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As he did in making his debut feature Ballast, Lance Hammer ignored all the conventional rules when he released the film last year. Originally slated to be opened by IFC Films, Hammer — known best for his work in the visual effects department of Hollywood pictures like the Batman films of the Joel Schumacher era — rethought his decision and came to the conclusion that it would be better to self distribute the film. Though the attention of his dramatic move led to more ink about the self-distribution/DIY model than any other time in recent memory, it’s still hard to determine if it was the best move for Ballast (and this isn’t the proper forum to explore that).

The film received instant respect from critics when it played at Sundance in 2008 and walked away with the awards for Director and Cinematography (for the splendid handheld 35mm camera work of d.p. Lol Crawley). It highlighted a different type of Sundance film as Hammer wasn’t looking for a meal ticket to bigger-budgeted filmmaking. With no score, using untrained or unknown actors and a European aesthetic influenced by the works of the Dardenne brothers and Robert Bresson, in some ways Ballast is a blueprint of the recession-era filmmaking we’re currently in — a film that can find attention without the backing of the now extinct mini-major distributor.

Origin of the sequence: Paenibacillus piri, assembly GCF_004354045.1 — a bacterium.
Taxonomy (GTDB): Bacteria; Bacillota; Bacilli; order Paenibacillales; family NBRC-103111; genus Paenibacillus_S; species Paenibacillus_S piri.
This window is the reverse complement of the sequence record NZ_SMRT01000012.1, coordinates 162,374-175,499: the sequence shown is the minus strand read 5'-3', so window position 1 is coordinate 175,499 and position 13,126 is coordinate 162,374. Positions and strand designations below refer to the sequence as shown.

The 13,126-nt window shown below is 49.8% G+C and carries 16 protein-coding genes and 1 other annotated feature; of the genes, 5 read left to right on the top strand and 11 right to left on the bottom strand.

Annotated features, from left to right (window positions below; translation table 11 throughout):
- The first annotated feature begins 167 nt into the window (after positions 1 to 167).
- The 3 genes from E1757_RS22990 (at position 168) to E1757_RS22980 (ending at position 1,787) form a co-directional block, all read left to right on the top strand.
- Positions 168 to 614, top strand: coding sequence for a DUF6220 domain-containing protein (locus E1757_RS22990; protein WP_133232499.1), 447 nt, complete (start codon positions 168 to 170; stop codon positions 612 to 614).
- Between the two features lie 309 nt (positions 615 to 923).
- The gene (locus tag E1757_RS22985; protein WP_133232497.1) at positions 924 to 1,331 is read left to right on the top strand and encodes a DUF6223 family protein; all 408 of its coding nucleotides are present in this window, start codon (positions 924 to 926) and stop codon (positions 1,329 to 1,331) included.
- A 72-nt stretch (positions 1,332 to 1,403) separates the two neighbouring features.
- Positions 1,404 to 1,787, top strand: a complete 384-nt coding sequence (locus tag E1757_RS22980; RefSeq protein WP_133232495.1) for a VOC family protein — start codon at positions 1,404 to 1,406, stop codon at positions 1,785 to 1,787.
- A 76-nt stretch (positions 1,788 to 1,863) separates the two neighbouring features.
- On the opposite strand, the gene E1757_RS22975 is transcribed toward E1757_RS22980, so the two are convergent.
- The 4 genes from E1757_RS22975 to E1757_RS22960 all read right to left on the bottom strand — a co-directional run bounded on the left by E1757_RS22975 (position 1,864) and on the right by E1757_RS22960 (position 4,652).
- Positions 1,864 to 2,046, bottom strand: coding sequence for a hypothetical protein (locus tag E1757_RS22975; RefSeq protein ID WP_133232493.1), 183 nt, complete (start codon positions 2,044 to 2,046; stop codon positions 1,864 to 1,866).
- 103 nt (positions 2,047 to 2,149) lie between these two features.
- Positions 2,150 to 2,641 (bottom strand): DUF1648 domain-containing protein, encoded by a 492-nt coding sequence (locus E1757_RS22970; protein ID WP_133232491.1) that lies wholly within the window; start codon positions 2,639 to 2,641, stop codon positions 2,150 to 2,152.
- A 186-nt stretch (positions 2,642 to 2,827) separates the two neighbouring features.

Exploring the splintered relationship of a family living in the Mississippi Delta, we come into the story at the family’s lowest point. Twin brothers, Lawrence (Michael J. Smith Sr.) and Darrius, are in a rut and Darrius has committed suicide. Lawrence is soon to follow but a neighbor, who has found Darrius, hears the gunshot Lawrence has inflicted on himself and gets him help. Lawrence awakens ten days later to return home alone to a two house property he and his brother shared.

Hammer then moves his attention to Darrius’s widow Marlee (Tarra Riggs) and her son James (JimMyron Ross). We learn Marlee was into drugs and might have drove Darrius away. She’s now trying to repair her life while in the mean time James is left to fend for himself, spending his time playing video games and hanging with drug dealers.

Darrius’s death forces the three to come back together and through time the relationship begins to mend. But Hammer doesn’t spoon feed sappy moments or heartfelt apologies. Instead the film (which warrants multiple viewings not just to marvel at the gorgeous visuals, but catch the plot points) gives a tone and mood similar to the season in the Delta. Dreary and cold with the hope of brighter days to come.

Disc includes an essay from Amy Taubin, and a breakdown of the improvisations of some of the key scenes in the film. Sadly, there isn’t a director commentary or feature on the film’s cinematography. Hopefully that will come in a future version.

Kino releases the DVD today.

Subscribe now for a digital issue to read our interview with Hammer in the Fall 2008 issue.




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